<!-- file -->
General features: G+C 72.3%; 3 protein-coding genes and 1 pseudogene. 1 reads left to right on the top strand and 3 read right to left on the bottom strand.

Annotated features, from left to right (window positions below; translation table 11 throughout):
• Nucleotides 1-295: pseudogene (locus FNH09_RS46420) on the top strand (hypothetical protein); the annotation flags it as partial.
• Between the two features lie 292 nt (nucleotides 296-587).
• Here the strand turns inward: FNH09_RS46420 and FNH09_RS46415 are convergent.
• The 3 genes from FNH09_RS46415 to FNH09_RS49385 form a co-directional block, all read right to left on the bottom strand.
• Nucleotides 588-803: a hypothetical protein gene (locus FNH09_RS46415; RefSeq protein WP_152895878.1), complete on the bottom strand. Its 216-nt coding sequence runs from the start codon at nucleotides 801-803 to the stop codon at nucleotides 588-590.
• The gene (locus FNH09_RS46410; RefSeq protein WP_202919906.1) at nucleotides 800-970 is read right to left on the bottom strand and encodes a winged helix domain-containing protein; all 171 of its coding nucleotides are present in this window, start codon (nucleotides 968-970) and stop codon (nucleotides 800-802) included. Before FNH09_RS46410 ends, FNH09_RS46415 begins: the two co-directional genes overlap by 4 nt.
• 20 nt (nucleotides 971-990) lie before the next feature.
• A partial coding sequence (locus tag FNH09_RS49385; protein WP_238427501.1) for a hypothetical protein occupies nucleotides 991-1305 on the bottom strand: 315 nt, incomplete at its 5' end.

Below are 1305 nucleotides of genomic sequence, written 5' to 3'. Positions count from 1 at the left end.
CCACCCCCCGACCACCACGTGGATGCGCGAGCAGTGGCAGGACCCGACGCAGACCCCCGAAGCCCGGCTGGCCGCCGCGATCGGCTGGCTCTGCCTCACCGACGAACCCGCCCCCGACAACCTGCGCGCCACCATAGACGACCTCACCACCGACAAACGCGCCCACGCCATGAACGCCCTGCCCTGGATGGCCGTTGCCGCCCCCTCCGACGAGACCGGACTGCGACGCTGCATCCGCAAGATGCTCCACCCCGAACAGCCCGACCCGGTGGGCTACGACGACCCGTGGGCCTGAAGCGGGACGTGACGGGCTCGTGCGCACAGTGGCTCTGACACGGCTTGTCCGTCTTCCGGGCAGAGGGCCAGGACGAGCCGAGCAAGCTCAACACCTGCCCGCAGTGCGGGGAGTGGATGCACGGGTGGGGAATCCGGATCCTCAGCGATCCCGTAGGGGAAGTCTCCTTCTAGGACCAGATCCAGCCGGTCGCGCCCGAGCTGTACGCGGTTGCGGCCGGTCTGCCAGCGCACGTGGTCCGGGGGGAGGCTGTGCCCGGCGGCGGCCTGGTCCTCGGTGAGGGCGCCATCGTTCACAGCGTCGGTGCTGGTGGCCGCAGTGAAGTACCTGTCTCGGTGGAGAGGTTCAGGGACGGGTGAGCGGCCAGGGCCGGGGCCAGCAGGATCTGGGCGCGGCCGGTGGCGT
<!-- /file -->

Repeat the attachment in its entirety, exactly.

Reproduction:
General features: G+C 72.3%; 3 protein-coding genes and 1 pseudogene. 1 reads left to right on the top strand and 3 read right to left on the bottom strand.

Annotated features, from left to right (window positions below; translation table 11 throughout):
• Nucleotides 1-295: pseudogene (locus FNH09_RS46420) on the top strand (hypothetical protein); the annotation flags it as partial.
• Between the two features lie 292 nt (nucleotides 296-587).
• Here the strand turns inward: FNH09_RS46420 and FNH09_RS46415 are convergent.
• The 3 genes from FNH09_RS46415 to FNH09_RS49385 form a co-directional block, all read right to left on the bottom strand.
• Nucleotides 588-803: a hypothetical protein gene (locus FNH09_RS46415; RefSeq protein WP_152895878.1), complete on the bottom strand. Its 216-nt coding sequence runs from the start codon at nucleotides 801-803 to the stop codon at nucleotides 588-590.
• The gene (locus FNH09_RS46410; RefSeq protein WP_202919906.1) at nucleotides 800-970 is read right to left on the bottom strand and encodes a winged helix domain-containing protein; all 171 of its coding nucleotides are present in this window, start codon (nucleotides 968-970) and stop codon (nucleotides 800-802) included. Before FNH09_RS46410 ends, FNH09_RS46415 begins: the two co-directional genes overlap by 4 nt.
• 20 nt (nucleotides 971-990) lie before the next feature.
• A partial coding sequence (locus tag FNH09_RS49385; protein WP_238427501.1) for a hypothetical protein occupies nucleotides 991-1305 on the bottom strand: 315 nt, incomplete at its 5' end.

Below are 1305 nucleotides of genomic sequence, written 5' to 3'. Positions count from 1 at the left end.
CCACCCCCCGACCACCACGTGGATGCGCGAGCAGTGGCAGGACCCGACGCAGACCCCCGAAGCCCGGCTGGCCGCCGCGATCGGCTGGCTCTGCCTCACCGACGAACCCGCCCCCGACAACCTGCGCGCCACCATAGACGACCTCACCACCGACAAACGCGCCCACGCCATGAACGCCCTGCCCTGGATGGCCGTTGCCGCCCCCTCCGACGAGACCGGACTGCGACGCTGCATCCGCAAGATGCTCCACCCCGAACAGCCCGACCCGGTGGGCTACGACGACCCGTGGGCCTGAAGCGGGACGTGACGGGCTCGTGCGCACAGTGGCTCTGACACGGCTTGTCCGTCTTCCGGGCAGAGGGCCAGGACGAGCCGAGCAAGCTCAACACCTGCCCGCAGTGCGGGGAGTGGATGCACGGGTGGGGAATCCGGATCCTCAGCGATCCCGTAGGGGAAGTCTCCTTCTAGGACCAGATCCAGCCGGTCGCGCCCGAGCTGTACGCGGTTGCGGCCGGTCTGCCAGCGCACGTGGTCCGGGGGGAGGCTGTGCCCGGCGGCGGCCTGGTCCTCGGTGAGGGCGCCATCGTTCACAGCGTCGGTGCTGGTGGCCGCAGTGAAGTACCTGTCTCGGTGGAGAGGTTCAGGGACGGGTGAGCGGCCAGGGCCGGGGCCAGCAGGATCTGGGCGCGGCCGGTGGCGT